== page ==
If pollination is good, harvest in a normal fashion for either grain or forage use. If pollination is poor yet some kernels are developing, the plant can gain dry matter and farmers should wait with harvest. In Wisconsin, many farmers have the option of harvesting poorly pollinated fields for silage use. If there is no pollination, then the best quality forage will be as found as close to flowering as possible. Quality decreases after flowering. The challenge is to make sure that no potential pollination occurs and that the forage moisture is correct for the storage structure.

Drought-stressed corn can be grazed or used for forage, either as green chop or silage. Because of the potential for nitrate toxicity, grazing or green chopping should be done only when emergency feed is needed. The decision to chop corn for silage should be made when:

  1. You are sure pollination and fertilization of kernels will not or did not occur and that whole-plant moisture is in the proper range for the storage structure so that fermentation can occur without seepage or spoilage losses. If there is no grain now, florets on the ear were either not pollinated or have not started to grow due to moisture stress, and the plant will continue to be barren. If the plant is dead, harvest should occur when whole plant moisture is appropriate for preservation and storage.

  2. If pollination and fertilization of kernels did occur but it was poor, do not chop until you are sure that there is no further potential to increase grain dry matter and whole plant moisture is in the proper range for the storage structure. These kernels may grow some now, if the plant is not dead and in those fields receiving rain. If kernels are growing dry matter is accumulating and yield and quality of the forage is improving.

Green, barren stalks will contain 75-90% water. If weather remains hot and dry, moisture content drops, but if rain occurs before plants lose green color, plants can remain green until frost. Drought stressed corn has increased sugar content, higher crude protein, higher crude fiber and more digestible fiber than normal corn silage. Drought generally reduces yield and grain content resulting in increased fiber content, but this is often accompanied by lower lignin production that increases fiber digestibility.

Forage quality of normally pollinated corn

Corn has two peaks in forage quality: one at pollination and one at harvest maturity (Figure 1). The early peak in forage quality at pollination is high in quality but too wet for ensiling. The later peak is more familiar, and is the one we typically manage for when producing corn silage.

Figure 1. Corn Silage Yield and Quality Changes During Development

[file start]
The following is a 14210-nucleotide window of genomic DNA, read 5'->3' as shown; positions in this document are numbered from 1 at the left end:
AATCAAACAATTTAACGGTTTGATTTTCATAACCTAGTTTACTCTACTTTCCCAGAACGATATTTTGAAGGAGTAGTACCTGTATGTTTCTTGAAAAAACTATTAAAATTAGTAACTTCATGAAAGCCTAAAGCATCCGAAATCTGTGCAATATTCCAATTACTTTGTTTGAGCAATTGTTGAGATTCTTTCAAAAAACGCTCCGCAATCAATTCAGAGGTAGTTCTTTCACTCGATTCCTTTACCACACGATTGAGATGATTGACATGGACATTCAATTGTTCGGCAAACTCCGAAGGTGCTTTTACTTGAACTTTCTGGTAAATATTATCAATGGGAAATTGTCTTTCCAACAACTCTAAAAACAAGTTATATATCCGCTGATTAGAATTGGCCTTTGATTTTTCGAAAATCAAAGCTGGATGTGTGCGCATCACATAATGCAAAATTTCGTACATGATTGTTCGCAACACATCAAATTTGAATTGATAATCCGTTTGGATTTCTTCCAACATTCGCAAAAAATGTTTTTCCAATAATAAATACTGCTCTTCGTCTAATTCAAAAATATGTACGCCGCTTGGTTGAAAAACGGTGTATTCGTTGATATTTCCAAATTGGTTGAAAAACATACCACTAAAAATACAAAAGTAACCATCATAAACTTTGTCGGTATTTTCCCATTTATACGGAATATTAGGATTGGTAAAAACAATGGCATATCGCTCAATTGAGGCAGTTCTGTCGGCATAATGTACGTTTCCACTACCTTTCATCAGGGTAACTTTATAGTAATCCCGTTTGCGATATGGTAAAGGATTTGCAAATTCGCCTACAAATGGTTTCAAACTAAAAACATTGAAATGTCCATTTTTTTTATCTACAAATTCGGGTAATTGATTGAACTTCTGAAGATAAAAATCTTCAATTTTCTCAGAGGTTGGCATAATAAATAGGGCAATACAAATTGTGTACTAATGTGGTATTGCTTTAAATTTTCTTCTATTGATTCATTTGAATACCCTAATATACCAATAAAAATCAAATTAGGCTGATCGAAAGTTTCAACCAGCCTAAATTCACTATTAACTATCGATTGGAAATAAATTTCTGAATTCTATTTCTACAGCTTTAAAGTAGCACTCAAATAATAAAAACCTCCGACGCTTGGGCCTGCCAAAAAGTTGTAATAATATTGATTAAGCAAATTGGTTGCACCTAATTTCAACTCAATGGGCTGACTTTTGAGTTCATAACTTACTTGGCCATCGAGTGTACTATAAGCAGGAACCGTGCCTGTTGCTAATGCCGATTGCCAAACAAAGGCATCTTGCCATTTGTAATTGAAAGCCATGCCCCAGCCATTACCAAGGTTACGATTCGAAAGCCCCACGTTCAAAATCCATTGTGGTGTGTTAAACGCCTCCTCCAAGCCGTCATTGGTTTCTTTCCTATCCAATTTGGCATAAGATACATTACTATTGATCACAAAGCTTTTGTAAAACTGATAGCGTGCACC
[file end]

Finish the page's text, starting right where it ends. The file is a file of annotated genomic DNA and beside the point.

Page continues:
Forage quality of poorly pollinated corn

Coors et al. (1997) evaluated the forage quality of corn with 0, 50 and 100% pollination of the kernels on an ear during 1992 and 1993. These years were not considered “drought” stress years, but they can give us an idea as to quality changes occurring due to poor pollination. These plots were harvested in September.

A typical response of corn to stress is to reduce grain yield. Bareness reduced whole-plant yield by 19% (Table 2). Kernels on ears of 50% ear fill treatments were larger and tended to more than make up for reduced numbers (Albrecht, personal communication). With the exception of protein, as ear fill increased, whole-plant forage quality increased.

Table 2. Forage yield and quality of corn with differing amounts of pollination grown at Madison in 1992 and 1993 (n= 24).
Ear fill Forage yield Crude protein NDF ADF IVTD NDFD
% % of control % % % % %
0 81 8.5 57 30 74 52
54 93 8.0 54 28 76 52
100 (control) 100 7.5 49 26 77 54
LSD (0.05) 6 0.3 1 1 1 1
derived from Coors et al., 1997

Forage moisture

If the decision is made to harvest the crop for ensiling, the main consideration will be proper moisture for storage and fermentation. The crop will look drier than it really is, so moisture testing will be critical. Be sure to test whole-plant moisture of chopped corn to assure yourself that acceptable fermentation will occur. Use a forced air dryer (i.e. Koster), oven, microwave, electronic forage tester, NIR, or the rapid "Grab-Test" method for your determination. With the "Grab-Test" method (as described by Hicks, Minnesota), a handful of finely cut plant material is squeezed as tightly as possible for 90 seconds. Release the grip and note the condition of the ball of plant material in the hand.

  • If juice runs freely or shows between the fingers, the crop contains 75 to 85% moisture.
  • If the ball holds its shape and the hand is moist, the material contains 70 to 75% moisture.
  • If the ball expands slowly and no dampness appears on the hand, the material contains 60 to 70% moisture.
  • If the ball springs out in the opening hand, the crop contains less than 60% moisture.